The Downside of Diversity Quotas

There’s a row going on in South Africa between a black former rugby player, Ashwin Willemse, and two white former players Nick Mallett and Naas Botha. The video in the link shows Willemse objecting strongly to suggestions from the other two that he was a “quota player” during a post-match discussion on the South African Supersports channel. He then walks off the stage, saying he refuses to be criticised by people who played in the apartheid era. There was obviously a build-up to this which the public hasn’t yet seen, and without knowing what’s been said by whom it’s difficult to say if Willemse is overreacting or not.

Naturally, this being the modern South Africa, people have leaped in on both sides even if they couldn’t have named a single Springbok player before last weekend. Given this is all happening 23 years after Nelson Mandela famously handed the Webb Ellis trophy to Francois Pienaar while wearing the Springbok jersey, it’s rather depressing. Fans and pundits always have idiots among them, but I’d have hoped former players would have the sense not to bring race into any discussion on South African rugby, especially on television.

However, my main point is that this is a good demonstration of how damaging diversity quotas are. I don’t know if Ashwin Willemse was selected to the Springboks on merit (I never saw him play) but the fact that quotas for black players existed leaves the door wide open for people to accuse him of being a quota player. And no matter how good the player is, there will always be some who think they were only picked because they were black. I’m sure there are people out there insane enough to think Bryan Habana was only picked because he was black; the problem with quotas is nobody knows for sure who is there on merit and who is there to make up numbers, and it hands ammunition to the group’s enemies. As I said in this post:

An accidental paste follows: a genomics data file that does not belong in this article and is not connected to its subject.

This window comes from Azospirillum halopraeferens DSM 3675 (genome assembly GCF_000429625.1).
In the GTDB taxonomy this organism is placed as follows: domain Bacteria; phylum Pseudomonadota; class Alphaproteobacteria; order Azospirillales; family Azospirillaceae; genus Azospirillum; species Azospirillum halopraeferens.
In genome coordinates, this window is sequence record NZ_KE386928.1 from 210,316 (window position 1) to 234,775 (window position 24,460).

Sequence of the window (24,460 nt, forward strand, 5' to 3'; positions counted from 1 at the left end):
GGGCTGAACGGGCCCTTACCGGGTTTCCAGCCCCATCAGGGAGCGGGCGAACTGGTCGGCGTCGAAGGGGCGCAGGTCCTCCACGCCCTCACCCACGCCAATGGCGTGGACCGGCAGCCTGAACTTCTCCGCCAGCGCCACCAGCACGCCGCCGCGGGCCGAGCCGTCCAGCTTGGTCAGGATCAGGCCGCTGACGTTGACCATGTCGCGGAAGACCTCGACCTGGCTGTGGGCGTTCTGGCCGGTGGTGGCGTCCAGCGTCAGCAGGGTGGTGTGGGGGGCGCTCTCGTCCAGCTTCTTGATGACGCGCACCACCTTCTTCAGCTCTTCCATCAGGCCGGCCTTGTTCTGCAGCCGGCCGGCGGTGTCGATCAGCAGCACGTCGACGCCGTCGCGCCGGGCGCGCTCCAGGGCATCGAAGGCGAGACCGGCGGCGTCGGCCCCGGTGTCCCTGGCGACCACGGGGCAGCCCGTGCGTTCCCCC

The real losers from affirmative action policies aimed at helping minorities is not people who fall outside the designated groups but genuinely competent minorities who not only have to sit alongside less-capable colleagues of the same sex or skin colour, but now have their own competencies called into question.

As Ashwin Willemse is finding out, this question mark can hang over their heads for a long time indeed. I suspect we’re going to have a lot of highly capable women in the corporate world retiring in frustration after never having quite convinced everyone they were there on merit. This is what happens when you select some who aren’t.

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11 thoughts on “The Downside of Diversity Quotas

  1. I meet a lot of high-flying women execs & pros (business, laddies, business pros).

    You know which are the good ones. Those that believe in merit and don’t have an axe to grind. You can tell almost immediately. You also realise that this topic is up for discussion and they do NOT believe in quotas for the same reasons I (and Thomas Sowell, I like to swim in august company) don’t.

    Many in RRHH (and there are many in that department so-beloved of the honourable readers of this blog) are often not the good ones. They are on a mission.

  2. “However, my main point is that this is a good demonstration of how damaging diversity quotas are.”

    Sure, but never forget, this is their purpose.

  3. If Willemse was part of a team which had more than the quota number he’d have a point. If he was in a team with just the right humber, he doesn’t.

    The wonder is that they got any black players at all, rugby being an Afrikaans thing back in the day.

  4. Ten ads on this post. One floating in bottom of the viewport obscuring content.

    10. Really?

  5. 10. Really?

    Yeah, I know, they’re all over the place. Apparently the system takes about a month to optimise, figuring out where to put ads for each user, and until then it’s going to be a bit of a mess. I’m sorry about that, but I’m glad you’ve given me your feedback: if they’re still pissing people off in a few weeks, I’ll reconfigure it.

  6. Out of interest what kind of revenue do the ads generate Tim?

    At the moment, in the region of $2-4 per day, so around $90 per month. Which more than covers the hosting and other stuff.

  7. Okay cheers, maybe run a share tipping thread as well that would bring in a decent whack as well.

  8. The random placement of the ads is what throws some of us off. It really breaks the stream of the writing.

  9. Maybe we should have a monthly whip around for the driver?

    The other issue Tim is all that good work you done on branding is gone now, I’m sure you know about the benefits of white space to the reader.

    The only upside is that polyamory dating site that pops up.

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